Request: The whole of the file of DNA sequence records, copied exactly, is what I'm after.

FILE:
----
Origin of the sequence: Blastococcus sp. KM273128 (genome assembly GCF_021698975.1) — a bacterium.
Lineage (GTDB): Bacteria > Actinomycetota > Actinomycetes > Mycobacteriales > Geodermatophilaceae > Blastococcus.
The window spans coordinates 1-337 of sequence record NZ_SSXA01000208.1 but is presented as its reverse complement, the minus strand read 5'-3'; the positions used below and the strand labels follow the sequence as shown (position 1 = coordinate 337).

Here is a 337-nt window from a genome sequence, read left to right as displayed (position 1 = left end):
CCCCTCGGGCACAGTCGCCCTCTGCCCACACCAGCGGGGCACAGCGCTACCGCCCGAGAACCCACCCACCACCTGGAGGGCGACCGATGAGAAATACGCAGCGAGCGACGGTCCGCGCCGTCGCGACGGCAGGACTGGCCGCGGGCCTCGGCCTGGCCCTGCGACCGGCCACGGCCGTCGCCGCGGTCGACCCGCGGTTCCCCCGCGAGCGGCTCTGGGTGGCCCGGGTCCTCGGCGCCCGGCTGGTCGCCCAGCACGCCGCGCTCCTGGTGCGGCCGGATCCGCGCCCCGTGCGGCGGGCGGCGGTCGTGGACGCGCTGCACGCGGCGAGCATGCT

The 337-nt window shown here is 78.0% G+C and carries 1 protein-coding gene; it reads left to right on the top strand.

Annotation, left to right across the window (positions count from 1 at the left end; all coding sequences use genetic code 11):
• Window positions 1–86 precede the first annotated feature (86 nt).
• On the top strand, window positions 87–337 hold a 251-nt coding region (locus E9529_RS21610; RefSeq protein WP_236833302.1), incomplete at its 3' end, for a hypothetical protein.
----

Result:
Origin of the sequence: Blastococcus sp. KM273128 (genome assembly GCF_021698975.1) — a bacterium.
Lineage (GTDB): Bacteria > Actinomycetota > Actinomycetes > Mycobacteriales > Geodermatophilaceae > Blastococcus.
The window spans coordinates 1-337 of sequence record NZ_SSXA01000208.1 but is presented as its reverse complement, the minus strand read 5'-3'; the positions used below and the strand labels follow the sequence as shown (position 1 = coordinate 337).

Here is a 337-nt window from a genome sequence, read left to right as displayed (position 1 = left end):
CCCCTCGGGCACAGTCGCCCTCTGCCCACACCAGCGGGGCACAGCGCTACCGCCCGAGAACCCACCCACCACCTGGAGGGCGACCGATGAGAAATACGCAGCGAGCGACGGTCCGCGCCGTCGCGACGGCAGGACTGGCCGCGGGCCTCGGCCTGGCCCTGCGACCGGCCACGGCCGTCGCCGCGGTCGACCCGCGGTTCCCCCGCGAGCGGCTCTGGGTGGCCCGGGTCCTCGGCGCCCGGCTGGTCGCCCAGCACGCCGCGCTCCTGGTGCGGCCGGATCCGCGCCCCGTGCGGCGGGCGGCGGTCGTGGACGCGCTGCACGCGGCGAGCATGCT

The 337-nt window shown here is 78.0% G+C and carries 1 protein-coding gene; it reads left to right on the top strand.

Annotation, left to right across the window (positions count from 1 at the left end; all coding sequences use genetic code 11):
• Window positions 1–86 precede the first annotated feature (86 nt).
• On the top strand, window positions 87–337 hold a 251-nt coding region (locus E9529_RS21610; RefSeq protein WP_236833302.1), incomplete at its 3' end, for a hypothetical protein.